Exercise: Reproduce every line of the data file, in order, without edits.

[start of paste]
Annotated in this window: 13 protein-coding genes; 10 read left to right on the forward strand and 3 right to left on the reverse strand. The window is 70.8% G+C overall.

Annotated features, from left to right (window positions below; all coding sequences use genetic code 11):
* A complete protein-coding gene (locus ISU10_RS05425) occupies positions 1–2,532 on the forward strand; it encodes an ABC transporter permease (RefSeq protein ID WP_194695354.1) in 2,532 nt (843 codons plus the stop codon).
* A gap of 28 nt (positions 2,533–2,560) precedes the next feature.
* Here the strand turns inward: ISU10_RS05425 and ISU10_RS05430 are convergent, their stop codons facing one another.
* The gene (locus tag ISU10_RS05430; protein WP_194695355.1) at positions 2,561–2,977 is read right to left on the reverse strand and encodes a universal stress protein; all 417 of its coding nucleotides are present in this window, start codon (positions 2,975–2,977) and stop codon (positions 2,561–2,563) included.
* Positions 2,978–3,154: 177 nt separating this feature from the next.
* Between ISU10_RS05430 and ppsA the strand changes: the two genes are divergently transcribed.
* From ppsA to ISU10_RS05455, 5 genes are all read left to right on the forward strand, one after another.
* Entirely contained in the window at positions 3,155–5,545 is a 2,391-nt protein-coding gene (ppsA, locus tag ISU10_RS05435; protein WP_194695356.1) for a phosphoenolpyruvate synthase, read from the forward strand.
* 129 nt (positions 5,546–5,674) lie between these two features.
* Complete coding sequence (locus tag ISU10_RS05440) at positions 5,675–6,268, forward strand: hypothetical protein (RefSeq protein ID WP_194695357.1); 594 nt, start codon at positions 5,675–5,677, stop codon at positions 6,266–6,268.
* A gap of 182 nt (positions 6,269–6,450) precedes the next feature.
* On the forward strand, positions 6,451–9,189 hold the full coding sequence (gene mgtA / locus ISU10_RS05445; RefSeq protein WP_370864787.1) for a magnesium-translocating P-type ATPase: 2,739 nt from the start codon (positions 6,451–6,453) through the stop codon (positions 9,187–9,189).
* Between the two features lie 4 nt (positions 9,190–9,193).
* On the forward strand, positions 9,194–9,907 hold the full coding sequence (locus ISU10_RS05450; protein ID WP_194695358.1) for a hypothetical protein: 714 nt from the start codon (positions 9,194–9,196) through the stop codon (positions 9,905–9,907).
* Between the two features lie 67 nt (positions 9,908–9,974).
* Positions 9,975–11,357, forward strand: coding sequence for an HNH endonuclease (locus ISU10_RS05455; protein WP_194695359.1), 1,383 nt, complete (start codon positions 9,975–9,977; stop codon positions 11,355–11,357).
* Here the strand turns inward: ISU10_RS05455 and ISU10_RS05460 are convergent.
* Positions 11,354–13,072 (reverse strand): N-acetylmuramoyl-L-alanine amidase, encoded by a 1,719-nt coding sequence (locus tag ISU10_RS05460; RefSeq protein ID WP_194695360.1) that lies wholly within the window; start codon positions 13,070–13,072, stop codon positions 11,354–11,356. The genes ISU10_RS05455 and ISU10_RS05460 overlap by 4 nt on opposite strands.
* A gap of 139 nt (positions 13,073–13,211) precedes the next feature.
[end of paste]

Annotated in this window: 13 protein-coding genes; 10 read left to right on the forward strand and 3 right to left on the reverse strand. The window is 70.8% G+C overall.

Annotated features, from left to right (window positions below; all coding sequences use genetic code 11):
* A complete protein-coding gene (locus ISU10_RS05425) occupies positions 1–2,532 on the forward strand; it encodes an ABC transporter permease (RefSeq protein ID WP_194695354.1) in 2,532 nt (843 codons plus the stop codon).
* A gap of 28 nt (positions 2,533–2,560) precedes the next feature.
* Here the strand turns inward: ISU10_RS05425 and ISU10_RS05430 are convergent, their stop codons facing one another.
* The gene (locus tag ISU10_RS05430; protein WP_194695355.1) at positions 2,561–2,977 is read right to left on the reverse strand and encodes a universal stress protein; all 417 of its coding nucleotides are present in this window, start codon (positions 2,975–2,977) and stop codon (positions 2,561–2,563) included.
* Positions 2,978–3,154: 177 nt separating this feature from the next.
* Between ISU10_RS05430 and ppsA the strand changes: the two genes are divergently transcribed.
* From ppsA to ISU10_RS05455, 5 genes are all read left to right on the forward strand, one after another.
* Entirely contained in the window at positions 3,155–5,545 is a 2,391-nt protein-coding gene (ppsA, locus tag ISU10_RS05435; protein WP_194695356.1) for a phosphoenolpyruvate synthase, read from the forward strand.
* 129 nt (positions 5,546–5,674) lie between these two features.
* Complete coding sequence (locus tag ISU10_RS05440) at positions 5,675–6,268, forward strand: hypothetical protein (RefSeq protein ID WP_194695357.1); 594 nt, start codon at positions 5,675–5,677, stop codon at positions 6,266–6,268.
* A gap of 182 nt (positions 6,269–6,450) precedes the next feature.
* On the forward strand, positions 6,451–9,189 hold the full coding sequence (gene mgtA / locus ISU10_RS05445; RefSeq protein WP_370864787.1) for a magnesium-translocating P-type ATPase: 2,739 nt from the start codon (positions 6,451–6,453) through the stop codon (positions 9,187–9,189).
* Between the two features lie 4 nt (positions 9,190–9,193).
* On the forward strand, positions 9,194–9,907 hold the full coding sequence (locus ISU10_RS05450; protein ID WP_194695358.1) for a hypothetical protein: 714 nt from the start codon (positions 9,194–9,196) through the stop codon (positions 9,905–9,907).
* Between the two features lie 67 nt (positions 9,908–9,974).
* Positions 9,975–11,357, forward strand: coding sequence for an HNH endonuclease (locus ISU10_RS05455; protein WP_194695359.1), 1,383 nt, complete (start codon positions 9,975–9,977; stop codon positions 11,355–11,357).
* Here the strand turns inward: ISU10_RS05455 and ISU10_RS05460 are convergent.
* Positions 11,354–13,072 (reverse strand): N-acetylmuramoyl-L-alanine amidase, encoded by a 1,719-nt coding sequence (locus tag ISU10_RS05460; RefSeq protein ID WP_194695360.1) that lies wholly within the window; start codon positions 13,070–13,072, stop codon positions 11,354–11,356. The genes ISU10_RS05455 and ISU10_RS05460 overlap by 4 nt on opposite strands.
* A gap of 139 nt (positions 13,073–13,211) precedes the next feature.